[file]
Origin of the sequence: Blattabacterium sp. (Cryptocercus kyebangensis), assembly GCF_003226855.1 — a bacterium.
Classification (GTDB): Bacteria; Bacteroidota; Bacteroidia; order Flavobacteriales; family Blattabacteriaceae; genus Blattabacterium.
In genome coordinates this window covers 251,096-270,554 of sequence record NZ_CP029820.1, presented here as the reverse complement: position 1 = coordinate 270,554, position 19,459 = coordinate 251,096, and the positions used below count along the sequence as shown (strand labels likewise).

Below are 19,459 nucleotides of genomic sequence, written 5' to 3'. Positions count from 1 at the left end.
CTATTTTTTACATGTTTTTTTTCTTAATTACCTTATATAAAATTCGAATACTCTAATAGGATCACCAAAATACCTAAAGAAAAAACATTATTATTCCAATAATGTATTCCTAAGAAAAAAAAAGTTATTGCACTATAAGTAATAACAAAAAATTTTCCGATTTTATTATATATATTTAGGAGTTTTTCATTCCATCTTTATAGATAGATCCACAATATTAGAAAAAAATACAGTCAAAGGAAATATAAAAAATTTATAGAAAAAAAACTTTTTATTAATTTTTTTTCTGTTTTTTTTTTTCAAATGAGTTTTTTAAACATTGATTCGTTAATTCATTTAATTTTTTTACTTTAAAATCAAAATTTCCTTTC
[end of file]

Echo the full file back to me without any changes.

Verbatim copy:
Origin of the sequence: Blattabacterium sp. (Cryptocercus kyebangensis), assembly GCF_003226855.1 — a bacterium.
Classification (GTDB): Bacteria; Bacteroidota; Bacteroidia; order Flavobacteriales; family Blattabacteriaceae; genus Blattabacterium.
In genome coordinates this window covers 251,096-270,554 of sequence record NZ_CP029820.1, presented here as the reverse complement: position 1 = coordinate 270,554, position 19,459 = coordinate 251,096, and the positions used below count along the sequence as shown (strand labels likewise).

Below are 19,459 nucleotides of genomic sequence, written 5' to 3'. Positions count from 1 at the left end.
CTATTTTTTACATGTTTTTTTTCTTAATTACCTTATATAAAATTCGAATACTCTAATAGGATCACCAAAATACCTAAAGAAAAAACATTATTATTCCAATAATGTATTCCTAAGAAAAAAAAAGTTATTGCACTATAAGTAATAACAAAAAATTTTCCGATTTTATTATATATATTTAGGAGTTTTTCATTCCATCTTTATAGATAGATCCACAATATTAGAAAAAAATACAGTCAAAGGAAATATAAAAAATTTATAGAAAAAAAACTTTTTATTAATTTTTTTTCTGTTTTTTTTTTTCAAATGAGTTTTTTAAACATTGATTCGTTAATTCATTTAATTTTTTTACTTTAAAATCAAAATTTCCTTTC